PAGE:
WINDSTORMS, HAIL AND CONTRACTORS, OH MY
Pretty much the time of year for a hail storm and roof replacements to begin. There’s so many horrible stories about contractors on the news, from your friends, on Facebook; there’s even completely dedicated Facebook sites directed at warning consumers of sham contractors. So how can you really know that you’ve got a good contractor? Let me just first start by dispelling the myth that all contractors are builders are bad. That simply is not true however, like anything that you’re going to spend a substantial amount of money on, doing your homework is key!
For the purposes of this discussion we’re going to talk mainly about roofing contractors.
First off, internet reviews are very difficult. It’s either the few that are, really mad about who knows what posting bad reviews; or it’s particular jobs that happened to go really well or friends of the contractors willing to go on and say a few good words. Have you ever looked up a medical doctor and seen how all of the reviews are polar opposites of each other? Yes, the same for contractors (and even attorneys ). So don’t let your one and only source of referral be from online reviews. If you’re going to consider the reviews, read them carefully, the detailed ones with specific examples are usually the most accurate. If somebody’s complaining, consider whether this is a small complaint or whether it is a product of the post pandemic world that we live in.
Of course, you can always get reviews from friends. That being said, most of you have probably referred out someone you thought was really good only to get negative feedback from your friend.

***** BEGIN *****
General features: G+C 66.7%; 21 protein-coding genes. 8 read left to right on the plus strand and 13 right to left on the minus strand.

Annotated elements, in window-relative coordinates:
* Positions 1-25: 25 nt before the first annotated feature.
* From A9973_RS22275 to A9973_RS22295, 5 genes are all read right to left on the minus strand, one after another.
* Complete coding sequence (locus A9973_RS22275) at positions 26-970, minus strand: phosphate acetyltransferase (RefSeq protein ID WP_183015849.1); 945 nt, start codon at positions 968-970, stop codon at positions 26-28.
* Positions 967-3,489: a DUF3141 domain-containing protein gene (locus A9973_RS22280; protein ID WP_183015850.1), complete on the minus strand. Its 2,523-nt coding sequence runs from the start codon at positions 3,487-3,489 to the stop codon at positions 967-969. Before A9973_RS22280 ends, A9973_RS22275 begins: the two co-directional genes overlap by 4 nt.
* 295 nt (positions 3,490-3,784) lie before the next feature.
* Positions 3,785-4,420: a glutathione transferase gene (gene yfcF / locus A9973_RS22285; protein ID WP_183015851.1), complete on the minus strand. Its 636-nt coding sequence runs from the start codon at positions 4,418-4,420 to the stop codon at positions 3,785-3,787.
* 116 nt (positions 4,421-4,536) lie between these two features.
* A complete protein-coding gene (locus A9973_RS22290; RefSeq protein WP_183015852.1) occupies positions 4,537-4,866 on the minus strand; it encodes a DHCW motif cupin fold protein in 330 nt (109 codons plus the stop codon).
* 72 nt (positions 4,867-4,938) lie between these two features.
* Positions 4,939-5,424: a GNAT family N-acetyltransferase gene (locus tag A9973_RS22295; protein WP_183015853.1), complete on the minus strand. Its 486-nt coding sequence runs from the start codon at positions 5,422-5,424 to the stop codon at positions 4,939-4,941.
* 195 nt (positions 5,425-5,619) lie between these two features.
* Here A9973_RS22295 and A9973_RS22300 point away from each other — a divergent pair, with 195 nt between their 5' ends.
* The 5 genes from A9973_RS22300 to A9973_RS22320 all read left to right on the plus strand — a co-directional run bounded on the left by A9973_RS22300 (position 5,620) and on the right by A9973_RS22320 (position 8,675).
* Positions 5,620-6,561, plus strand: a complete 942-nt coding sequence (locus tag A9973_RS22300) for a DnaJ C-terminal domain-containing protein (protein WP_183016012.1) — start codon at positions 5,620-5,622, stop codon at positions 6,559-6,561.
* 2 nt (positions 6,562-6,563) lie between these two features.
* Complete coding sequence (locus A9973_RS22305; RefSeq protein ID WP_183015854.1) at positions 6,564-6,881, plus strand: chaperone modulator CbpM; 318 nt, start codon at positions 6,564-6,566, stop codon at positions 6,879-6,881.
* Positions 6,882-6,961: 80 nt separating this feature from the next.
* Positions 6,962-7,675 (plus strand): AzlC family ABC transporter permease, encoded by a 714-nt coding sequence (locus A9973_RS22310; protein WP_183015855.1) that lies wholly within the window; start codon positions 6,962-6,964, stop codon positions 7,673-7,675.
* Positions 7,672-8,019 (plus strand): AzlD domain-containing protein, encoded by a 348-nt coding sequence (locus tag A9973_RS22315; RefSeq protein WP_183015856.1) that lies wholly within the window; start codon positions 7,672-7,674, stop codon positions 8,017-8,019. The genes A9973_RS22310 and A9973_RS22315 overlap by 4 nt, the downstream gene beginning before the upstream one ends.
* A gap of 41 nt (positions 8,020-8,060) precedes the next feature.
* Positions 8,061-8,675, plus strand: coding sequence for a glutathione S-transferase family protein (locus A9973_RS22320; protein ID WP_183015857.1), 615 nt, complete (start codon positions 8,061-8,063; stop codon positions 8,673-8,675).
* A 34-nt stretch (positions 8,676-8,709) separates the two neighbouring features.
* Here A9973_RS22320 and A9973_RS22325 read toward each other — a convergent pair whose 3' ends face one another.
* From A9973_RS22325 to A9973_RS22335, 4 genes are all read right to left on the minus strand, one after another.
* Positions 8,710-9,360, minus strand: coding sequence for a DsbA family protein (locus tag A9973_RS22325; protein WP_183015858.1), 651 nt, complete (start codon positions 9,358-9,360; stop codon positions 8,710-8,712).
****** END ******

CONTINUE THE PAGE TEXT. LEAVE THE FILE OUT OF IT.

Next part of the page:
- Look for someone that is absolutely in your area. Don’t pick someone that has just chased the storm.
- When did they start their business? Beware of the people that start businesses every few years under different names.
- Ask for references – but here’s the kicker, ask for their most recent or last three jobs. Wait for the reaction. Don’t let them cherry pick the reference that they give to you.
- Are you asking for a lot of free stuff to be thrown in? You can pretty much guarantee that the contractor that you get is going to be problematic. I’m not saying that they’re bad contractors but in this economy if they are willing to include lots of free stuff, I would wonder why they don’t have enough actual work to do the job that they get paid for.
- Are you asking the going rate and do you have reasonable expectations about the time frame necessary to complete the project? For more information on this please visit our blogs which talk about the pandemic problems that are out there that everyone should be aware of.http://www.dallasconstructionlaw.com/my-price-is-fixed-but-my-costs-are-not/
- On a general note, if you’re looking for a very small job to be done, be ready to pay premium rates. Again, every contractor I know is slammed. If you have a contractor willing to come out for a small job at a small price you have to wonder about their capabilities or even if there’s going to be an upsell at the very end. Understand the market when you want someone to do a job for you.